Of course, I guide them into which activities to do, focusing the first month in a general introduction of what to expect, styles of readings and articles and types of questions and how to solve them faster and be more efficient and the second month on improving those scores and simulating full tests before the big day comes.
It is a matter of making the students find the balance between hard skills and structure, yet flowing with the surprise and not freeze. I usually work with my students from 2 to 6 hours a week, so according to the ratio, they will have to do from 8 to 24 hours of activities outside from the class to reinforce strong points and build the weak spots.
Ok, this is a hot debate. Tutors have of course gathered tons of material through the years both by buying books and digesting them and collecting a few hundred hours from podcasts and videos and reading endless blogs and experiences, without mentioning the hours of vicarious experiences they get from their students.
But students will not prepare to teach this test, they will prepare to take it and then forget it existed. So to sieve through all the unnecessary things that you can find online and make your study program more efficient, I would recommend either finding an experienced tutor or studying directly from a book. This will depend on two main things, your time availability, and your budget.
If you’re pretty dedicated to your things, and are relatively organized and motivated to get a good score on the test, then you may be able to work it out just with the book (I always recommend avoiding the internet for this, except the official pages, because you will always find mediocre information as well as some that haven’t been updated in months or years).
Just try to get a consistent hour where you read and practice exercises every single day so that when test day comes by, you will be more than ready.
If your budget allows it, I would advise getting a bit of help from an experienced tutor. They can help you out a lot, as they have collected direct and indirect experiences and can funnel them to you. Additionally, you don’t have to do a full 2-month program with a tutor, it could be something where you practice your weakest section for a few weeks.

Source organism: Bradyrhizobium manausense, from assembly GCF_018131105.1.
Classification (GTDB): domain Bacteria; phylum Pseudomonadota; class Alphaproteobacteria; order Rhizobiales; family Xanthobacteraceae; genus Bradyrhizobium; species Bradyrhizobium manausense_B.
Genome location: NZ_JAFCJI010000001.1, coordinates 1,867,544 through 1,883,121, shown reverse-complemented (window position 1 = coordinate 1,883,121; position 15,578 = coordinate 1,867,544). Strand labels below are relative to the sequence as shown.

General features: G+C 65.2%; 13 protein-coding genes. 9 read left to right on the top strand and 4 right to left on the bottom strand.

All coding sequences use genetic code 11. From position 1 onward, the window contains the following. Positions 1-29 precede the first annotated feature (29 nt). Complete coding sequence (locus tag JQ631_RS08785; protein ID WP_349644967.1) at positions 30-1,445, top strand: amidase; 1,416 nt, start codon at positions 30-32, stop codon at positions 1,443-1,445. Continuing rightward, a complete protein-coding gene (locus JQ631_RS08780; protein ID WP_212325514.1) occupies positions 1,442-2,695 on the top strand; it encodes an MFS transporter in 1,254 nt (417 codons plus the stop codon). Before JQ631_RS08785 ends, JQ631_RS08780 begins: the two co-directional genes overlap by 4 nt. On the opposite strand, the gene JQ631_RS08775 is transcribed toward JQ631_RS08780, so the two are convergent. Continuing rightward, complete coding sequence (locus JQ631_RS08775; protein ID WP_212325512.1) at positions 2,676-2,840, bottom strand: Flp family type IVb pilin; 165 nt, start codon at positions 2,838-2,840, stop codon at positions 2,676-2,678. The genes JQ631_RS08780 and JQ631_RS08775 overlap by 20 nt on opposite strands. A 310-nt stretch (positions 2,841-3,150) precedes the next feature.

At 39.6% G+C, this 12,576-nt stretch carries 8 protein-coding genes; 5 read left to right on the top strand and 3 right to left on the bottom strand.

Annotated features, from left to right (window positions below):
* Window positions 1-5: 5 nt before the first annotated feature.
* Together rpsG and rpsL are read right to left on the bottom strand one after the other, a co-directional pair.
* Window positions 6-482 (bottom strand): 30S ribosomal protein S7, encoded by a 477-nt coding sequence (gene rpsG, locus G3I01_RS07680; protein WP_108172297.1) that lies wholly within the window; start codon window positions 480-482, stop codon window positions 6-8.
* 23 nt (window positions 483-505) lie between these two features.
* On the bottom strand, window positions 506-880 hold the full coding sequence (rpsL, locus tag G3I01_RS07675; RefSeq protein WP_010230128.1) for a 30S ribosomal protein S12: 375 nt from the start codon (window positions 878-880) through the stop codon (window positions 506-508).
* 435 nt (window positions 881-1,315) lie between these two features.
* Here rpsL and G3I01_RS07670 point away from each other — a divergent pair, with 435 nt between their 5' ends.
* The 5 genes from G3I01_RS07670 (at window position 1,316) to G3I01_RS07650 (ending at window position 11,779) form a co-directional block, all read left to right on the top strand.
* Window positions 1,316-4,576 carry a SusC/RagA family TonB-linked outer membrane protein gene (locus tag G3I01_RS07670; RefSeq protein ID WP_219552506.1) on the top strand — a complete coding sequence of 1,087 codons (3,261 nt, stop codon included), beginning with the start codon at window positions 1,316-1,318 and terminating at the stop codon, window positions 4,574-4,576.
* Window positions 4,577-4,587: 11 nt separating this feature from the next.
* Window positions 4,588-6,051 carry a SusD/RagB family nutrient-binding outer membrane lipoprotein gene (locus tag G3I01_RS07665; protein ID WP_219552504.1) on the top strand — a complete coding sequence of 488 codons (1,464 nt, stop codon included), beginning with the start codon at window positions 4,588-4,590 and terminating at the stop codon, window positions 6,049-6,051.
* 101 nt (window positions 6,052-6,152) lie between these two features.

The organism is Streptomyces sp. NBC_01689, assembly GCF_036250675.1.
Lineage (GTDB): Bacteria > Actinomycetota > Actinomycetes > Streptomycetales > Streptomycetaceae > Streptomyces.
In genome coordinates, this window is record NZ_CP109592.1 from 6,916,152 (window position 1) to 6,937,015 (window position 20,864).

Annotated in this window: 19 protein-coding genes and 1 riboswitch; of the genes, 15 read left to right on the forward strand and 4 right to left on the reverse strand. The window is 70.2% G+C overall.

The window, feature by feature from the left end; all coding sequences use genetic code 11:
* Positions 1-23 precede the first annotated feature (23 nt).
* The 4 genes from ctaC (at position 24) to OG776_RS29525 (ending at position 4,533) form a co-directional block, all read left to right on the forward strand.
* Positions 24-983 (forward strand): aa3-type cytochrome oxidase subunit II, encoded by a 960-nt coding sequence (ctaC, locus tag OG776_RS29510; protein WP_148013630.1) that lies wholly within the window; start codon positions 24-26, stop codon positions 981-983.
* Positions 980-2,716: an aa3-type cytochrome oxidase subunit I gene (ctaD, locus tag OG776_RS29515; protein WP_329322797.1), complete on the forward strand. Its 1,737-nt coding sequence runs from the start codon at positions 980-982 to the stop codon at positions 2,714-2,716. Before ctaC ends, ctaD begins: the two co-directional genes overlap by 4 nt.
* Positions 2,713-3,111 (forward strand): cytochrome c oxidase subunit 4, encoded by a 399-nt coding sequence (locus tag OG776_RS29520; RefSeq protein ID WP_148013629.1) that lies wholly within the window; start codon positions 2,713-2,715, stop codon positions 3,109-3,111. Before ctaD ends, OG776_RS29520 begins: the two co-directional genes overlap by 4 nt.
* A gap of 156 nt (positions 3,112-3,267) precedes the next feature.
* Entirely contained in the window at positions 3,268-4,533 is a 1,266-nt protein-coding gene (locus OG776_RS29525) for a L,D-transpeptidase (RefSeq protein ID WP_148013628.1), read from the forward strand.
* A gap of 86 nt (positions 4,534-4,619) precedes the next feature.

Should I get a tutor?
Continuing from the last thought, there are many advantages to this. But first, you need to identify the tutor by experience. How do you recognize them? You can ask a friend who has taken the TOEFL already to see if they worked with a tutor or not, and if it was helpful they could recommend this person.
Word of mouth is one of the strongest ways to get one, as people who recommend them had good results. If this doesn’t work, go online, some tutors have their website and could do classes both online and in-person, be sure to read comments and reviews, and at this point, it is also good to compare not only the prices but what is included in the classes. Some may be cheaper than others, but they may be less experienced or not offer the same material.
Also, tutors can be flexible and adapt to your specific needs, e.g. let’s say you’re prepping for the test in 3 months. You can work with the tutor in the final month or so, to help you polish and correct your mistakes and help you get your dream score. But you can also get the tutor early on, to get a good introduction to the test and then the final month you just practice by yourself and continue improving.
Additionally, you can get evaluated by the tutor to see if you have the correct level of English for the score you need, and that tutor may help you with improving your overall level of English before you prepare for the TOEFL, this will usually be a longer program where classes are planned on a semi-rigid schedule for a few months.
Ok guys and gals, I hope I have helped you clear some doubts on general terms on preparing for this test. We can go deeper, but to do that, we have to do some more searching as I mentioned before. I hope you stay tuned for our other posts!